However, I forgot to pre-stress the MDF to avoid 'curling' when the sand is applied... So I raided my bookcase!  Each piece has a matchstick under the middle to help bend the edges.  Leave for 48 hours.

I added some rocks along with a few items from my bits box.

The discs (to represent the actual mines) were made simply by hole punching some thick card.

Then liberally cover everything in sand and grit.

Next they were painted in the same scheme as the rest of my bases, that's a base of Americana Country Maple, then highlights of Americana Tan, VMC Dark Sand and Foundry Boneyard light.  The posts were painted in VMC Leather Brown then given a light dry-brush with Foundry Boneyard.  The bits of track and wheel had some 'rust' added by painting a few patches of dark brown followed by highlights of red/orange.  Next, add a few arid tufts and some small pieces of clump foliage.

I had some modeller's barbed wire which I wound around a large paint brush handle.  Dots of super glue hold it in place on the posts.  I’ll add extra wire when I can hold of some more.


To complete them I found some suitable signs on the internet, printed and stuck them on thin card before gluing the signs here and there on the posts.  Hmmm... The dining room carpet actually makes a reasonable backdrop.

Friday, 23 August 2019

Scenic bits and pieces

I wanted to add a few more scenic items to my tabletop so I had a look at the very reasonably priced Hovels range of accessories.  I’ve already got a few things from this range so I knew they were good... so I thought I’d do a mini product review.  First is the European Haystack.
Raw resin & nicely painted version (not by me 😉)
I’m not 100% sure if haystacks actually looked like this in Normandy ‘44 but it does look good on the table.  They’ll also be handy for the Eastern Front.  NB - if you have a PhD in European Haystacks then feel free to not email me.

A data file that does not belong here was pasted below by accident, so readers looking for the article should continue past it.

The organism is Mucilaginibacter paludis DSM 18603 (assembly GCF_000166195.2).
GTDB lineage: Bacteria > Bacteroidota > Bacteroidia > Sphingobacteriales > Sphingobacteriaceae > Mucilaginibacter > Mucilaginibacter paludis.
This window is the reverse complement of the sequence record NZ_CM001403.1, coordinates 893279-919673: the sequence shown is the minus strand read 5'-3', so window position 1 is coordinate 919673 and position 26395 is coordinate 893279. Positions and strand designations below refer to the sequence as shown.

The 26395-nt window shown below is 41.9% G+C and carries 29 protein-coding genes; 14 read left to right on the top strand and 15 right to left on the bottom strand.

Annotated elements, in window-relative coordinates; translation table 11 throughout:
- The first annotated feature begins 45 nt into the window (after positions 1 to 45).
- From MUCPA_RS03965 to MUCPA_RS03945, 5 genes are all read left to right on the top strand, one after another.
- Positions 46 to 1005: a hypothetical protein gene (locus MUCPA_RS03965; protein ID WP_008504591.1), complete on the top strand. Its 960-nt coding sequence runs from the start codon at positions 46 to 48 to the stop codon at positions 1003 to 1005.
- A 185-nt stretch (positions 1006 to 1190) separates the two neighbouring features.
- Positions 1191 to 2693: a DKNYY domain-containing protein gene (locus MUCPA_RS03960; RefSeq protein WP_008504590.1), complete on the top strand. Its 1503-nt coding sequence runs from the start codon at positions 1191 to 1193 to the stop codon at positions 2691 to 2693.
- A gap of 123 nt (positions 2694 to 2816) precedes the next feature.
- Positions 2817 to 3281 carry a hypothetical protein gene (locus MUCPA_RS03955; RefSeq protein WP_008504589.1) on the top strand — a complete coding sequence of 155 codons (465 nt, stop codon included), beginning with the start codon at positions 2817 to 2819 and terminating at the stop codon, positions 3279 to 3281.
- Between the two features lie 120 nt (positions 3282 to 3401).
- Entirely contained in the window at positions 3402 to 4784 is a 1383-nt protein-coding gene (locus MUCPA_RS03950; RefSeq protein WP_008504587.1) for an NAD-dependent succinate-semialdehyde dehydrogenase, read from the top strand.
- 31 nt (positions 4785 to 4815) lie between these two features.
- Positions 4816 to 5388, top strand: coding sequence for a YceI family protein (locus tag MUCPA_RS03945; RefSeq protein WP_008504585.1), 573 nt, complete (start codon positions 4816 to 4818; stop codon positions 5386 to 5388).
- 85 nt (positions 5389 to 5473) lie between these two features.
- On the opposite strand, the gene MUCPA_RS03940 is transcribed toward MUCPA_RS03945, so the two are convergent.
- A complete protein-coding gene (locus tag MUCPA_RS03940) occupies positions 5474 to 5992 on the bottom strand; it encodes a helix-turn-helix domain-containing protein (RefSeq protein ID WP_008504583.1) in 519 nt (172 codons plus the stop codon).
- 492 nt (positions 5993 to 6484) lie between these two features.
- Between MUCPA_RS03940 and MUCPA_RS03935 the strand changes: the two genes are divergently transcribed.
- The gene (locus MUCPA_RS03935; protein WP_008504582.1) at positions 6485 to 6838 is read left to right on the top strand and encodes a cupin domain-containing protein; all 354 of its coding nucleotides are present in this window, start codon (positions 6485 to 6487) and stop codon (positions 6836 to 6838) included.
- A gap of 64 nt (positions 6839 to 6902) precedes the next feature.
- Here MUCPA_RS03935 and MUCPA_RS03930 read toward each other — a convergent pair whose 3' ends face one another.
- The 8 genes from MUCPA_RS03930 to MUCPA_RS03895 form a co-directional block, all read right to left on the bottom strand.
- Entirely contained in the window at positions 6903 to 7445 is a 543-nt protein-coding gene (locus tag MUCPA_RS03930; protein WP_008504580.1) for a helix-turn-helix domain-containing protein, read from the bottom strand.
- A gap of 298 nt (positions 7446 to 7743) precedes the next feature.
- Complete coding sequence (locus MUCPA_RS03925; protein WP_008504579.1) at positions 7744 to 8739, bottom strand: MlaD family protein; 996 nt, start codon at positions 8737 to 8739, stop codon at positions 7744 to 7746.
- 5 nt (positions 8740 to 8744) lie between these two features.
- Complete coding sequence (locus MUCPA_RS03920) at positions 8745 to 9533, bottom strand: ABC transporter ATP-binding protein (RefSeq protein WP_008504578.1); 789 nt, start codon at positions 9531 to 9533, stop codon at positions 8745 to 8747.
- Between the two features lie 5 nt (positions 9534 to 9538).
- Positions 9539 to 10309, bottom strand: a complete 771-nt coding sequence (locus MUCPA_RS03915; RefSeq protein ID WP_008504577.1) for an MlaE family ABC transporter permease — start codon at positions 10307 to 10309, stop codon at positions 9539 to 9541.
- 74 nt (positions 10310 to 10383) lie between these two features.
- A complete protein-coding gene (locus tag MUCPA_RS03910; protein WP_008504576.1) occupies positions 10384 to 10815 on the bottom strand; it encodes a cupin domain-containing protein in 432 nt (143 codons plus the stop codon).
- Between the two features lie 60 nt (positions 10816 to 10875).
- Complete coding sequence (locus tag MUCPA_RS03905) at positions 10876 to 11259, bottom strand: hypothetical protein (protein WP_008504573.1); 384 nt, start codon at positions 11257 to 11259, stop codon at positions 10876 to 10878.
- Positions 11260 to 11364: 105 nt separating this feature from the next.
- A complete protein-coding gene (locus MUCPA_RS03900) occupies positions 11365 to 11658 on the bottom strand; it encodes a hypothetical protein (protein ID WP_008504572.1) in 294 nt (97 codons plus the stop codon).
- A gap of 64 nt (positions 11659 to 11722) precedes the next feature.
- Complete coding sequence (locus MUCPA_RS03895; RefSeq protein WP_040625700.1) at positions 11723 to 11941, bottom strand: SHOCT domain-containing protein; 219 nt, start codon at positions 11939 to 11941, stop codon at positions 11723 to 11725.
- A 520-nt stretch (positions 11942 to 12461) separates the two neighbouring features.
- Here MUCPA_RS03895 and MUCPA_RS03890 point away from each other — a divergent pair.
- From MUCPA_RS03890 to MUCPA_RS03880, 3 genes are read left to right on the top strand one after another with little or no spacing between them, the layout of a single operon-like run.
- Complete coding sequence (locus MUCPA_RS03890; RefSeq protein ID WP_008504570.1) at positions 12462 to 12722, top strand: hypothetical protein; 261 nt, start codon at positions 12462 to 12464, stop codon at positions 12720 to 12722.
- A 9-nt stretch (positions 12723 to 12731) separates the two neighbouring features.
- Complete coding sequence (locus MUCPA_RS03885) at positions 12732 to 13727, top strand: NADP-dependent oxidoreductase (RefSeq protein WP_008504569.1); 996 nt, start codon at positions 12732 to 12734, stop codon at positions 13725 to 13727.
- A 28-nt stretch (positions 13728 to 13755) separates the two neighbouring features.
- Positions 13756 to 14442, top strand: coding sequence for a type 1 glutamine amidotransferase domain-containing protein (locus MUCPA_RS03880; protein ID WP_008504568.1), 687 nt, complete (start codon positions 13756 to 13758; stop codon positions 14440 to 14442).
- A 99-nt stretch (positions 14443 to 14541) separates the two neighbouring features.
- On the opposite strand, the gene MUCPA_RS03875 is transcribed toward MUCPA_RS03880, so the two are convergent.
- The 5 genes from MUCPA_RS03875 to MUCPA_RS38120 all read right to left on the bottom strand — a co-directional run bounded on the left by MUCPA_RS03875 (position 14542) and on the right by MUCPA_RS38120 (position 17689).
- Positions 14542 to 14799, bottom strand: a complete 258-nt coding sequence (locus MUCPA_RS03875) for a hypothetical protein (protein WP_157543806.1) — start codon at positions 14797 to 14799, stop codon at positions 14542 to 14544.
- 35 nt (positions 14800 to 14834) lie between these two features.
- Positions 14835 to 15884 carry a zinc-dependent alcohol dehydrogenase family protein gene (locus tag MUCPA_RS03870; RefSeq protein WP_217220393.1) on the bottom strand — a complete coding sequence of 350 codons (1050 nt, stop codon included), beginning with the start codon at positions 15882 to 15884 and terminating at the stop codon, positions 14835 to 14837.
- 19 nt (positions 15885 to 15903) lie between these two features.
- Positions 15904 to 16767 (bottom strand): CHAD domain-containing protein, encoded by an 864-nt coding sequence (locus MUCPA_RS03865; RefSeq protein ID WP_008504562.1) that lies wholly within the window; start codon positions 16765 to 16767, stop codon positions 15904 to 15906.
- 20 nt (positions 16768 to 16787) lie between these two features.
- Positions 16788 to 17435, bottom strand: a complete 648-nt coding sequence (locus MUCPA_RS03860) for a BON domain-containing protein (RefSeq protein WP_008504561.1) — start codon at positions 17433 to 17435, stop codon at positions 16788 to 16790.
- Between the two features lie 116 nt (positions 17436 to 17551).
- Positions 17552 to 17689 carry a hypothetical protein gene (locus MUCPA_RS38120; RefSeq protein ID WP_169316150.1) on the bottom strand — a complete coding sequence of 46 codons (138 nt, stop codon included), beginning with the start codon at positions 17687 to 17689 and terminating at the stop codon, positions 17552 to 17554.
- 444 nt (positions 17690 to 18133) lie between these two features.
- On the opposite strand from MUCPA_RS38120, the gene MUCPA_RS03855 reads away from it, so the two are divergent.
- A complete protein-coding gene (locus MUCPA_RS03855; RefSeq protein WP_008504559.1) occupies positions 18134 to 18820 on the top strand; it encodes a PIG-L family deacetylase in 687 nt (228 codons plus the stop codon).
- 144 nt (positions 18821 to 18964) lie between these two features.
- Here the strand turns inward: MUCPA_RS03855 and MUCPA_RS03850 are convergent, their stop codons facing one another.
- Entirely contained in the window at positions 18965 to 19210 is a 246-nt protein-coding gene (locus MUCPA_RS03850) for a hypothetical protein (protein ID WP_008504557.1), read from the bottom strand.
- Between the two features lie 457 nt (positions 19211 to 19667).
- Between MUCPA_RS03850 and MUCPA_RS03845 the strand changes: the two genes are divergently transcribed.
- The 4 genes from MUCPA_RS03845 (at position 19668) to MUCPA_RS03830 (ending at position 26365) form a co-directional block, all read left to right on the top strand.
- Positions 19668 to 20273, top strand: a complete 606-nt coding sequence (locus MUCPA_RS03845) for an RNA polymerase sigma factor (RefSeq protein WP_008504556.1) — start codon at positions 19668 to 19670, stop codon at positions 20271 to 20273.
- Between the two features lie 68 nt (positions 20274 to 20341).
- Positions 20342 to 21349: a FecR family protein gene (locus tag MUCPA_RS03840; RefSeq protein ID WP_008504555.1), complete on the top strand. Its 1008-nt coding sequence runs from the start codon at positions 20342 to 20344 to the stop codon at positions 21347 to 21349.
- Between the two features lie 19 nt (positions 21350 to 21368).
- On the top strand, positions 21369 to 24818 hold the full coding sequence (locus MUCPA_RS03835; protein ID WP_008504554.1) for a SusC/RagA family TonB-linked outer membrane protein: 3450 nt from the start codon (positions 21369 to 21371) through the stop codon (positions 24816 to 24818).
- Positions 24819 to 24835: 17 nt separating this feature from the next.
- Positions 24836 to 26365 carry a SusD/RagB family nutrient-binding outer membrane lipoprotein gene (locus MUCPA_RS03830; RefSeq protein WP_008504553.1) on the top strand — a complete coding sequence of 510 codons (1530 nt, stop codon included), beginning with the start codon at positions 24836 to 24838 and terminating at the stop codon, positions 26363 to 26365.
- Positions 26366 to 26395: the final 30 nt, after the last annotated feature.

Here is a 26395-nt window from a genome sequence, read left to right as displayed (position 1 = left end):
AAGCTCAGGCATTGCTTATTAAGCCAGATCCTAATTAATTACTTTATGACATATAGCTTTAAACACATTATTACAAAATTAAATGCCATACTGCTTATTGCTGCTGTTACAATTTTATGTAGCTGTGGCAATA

Next are some crates and sacks along with a wooden water trough and pump.  The resin has very few bubbles or imperfections, plus will need very little trimming or cleaning.

Finally, barrels of fruit (potatoes for Ostfront!) and heaps of grain sacks


Customer service is great too.

Thursday, 15 August 2019

Re-purposed Chateau

I’ve been investing a little time in sprucing up some of my scenery items and I felt it was high time that my chateau got a new paint job!  I never particularly liked the original finish on it (NB – it wasn’t painted by me, lol!) as it was (a) quite untidy in places, and (b) the colours were too ‘pink’ and didn’t really go well together, especially when placed in the grounds I’d built for it.

The original looked like this
The original chateau (not painted by me)
Yeah, it’s “o-k-a-y” but it sort of looks a bit like custard, which is a trifle annoying 🙄  Anyway... I think it could be improved quite a bit.

The first step was to re-paint the ground floor brickwork to actually look like bricks.  A solid base coat of Foundry Conker shade was a good start, then I picked out a few bricks in darker brown tones and one or two in a much lighter red (go steady with these tho!).  Next, I applied a wash of GW Agrax Earthshade to pick out the brick edges.  Then I highlighted the bricks in their original colours, although a few were left with just the wash to give a greater range of brick colours.

The ground floor quoins and door/window frames were also too pink so these got a coat of Foundry Boneyard mid, then light.  A little fiddly at times but worth the effort.

On to the upper floors!  The light pink wall was painted in Foundry Ochre mid then given a highlight of Ochre mid mixed with some Boneyard light.  I also used the Boneyard palette to neaten the window frames and shutters.

The roof will eventually be tiled 'properly' so for now it just got a little tidy up.



Whilst the building stands within a larger set of grounds, I felt that it needed a bit of climbing foliage to add another layer of detail.  This was achieved using some clump foliage and a selection of tufts.



I’m *much* happier with this piece now.

Whilst I had the ‘gardening’ box out, I added a few little extras to the enclosing wall sections too!

The next improvement will be to add some battle damaged wall sections as this will ‘open up’ the terrain a little.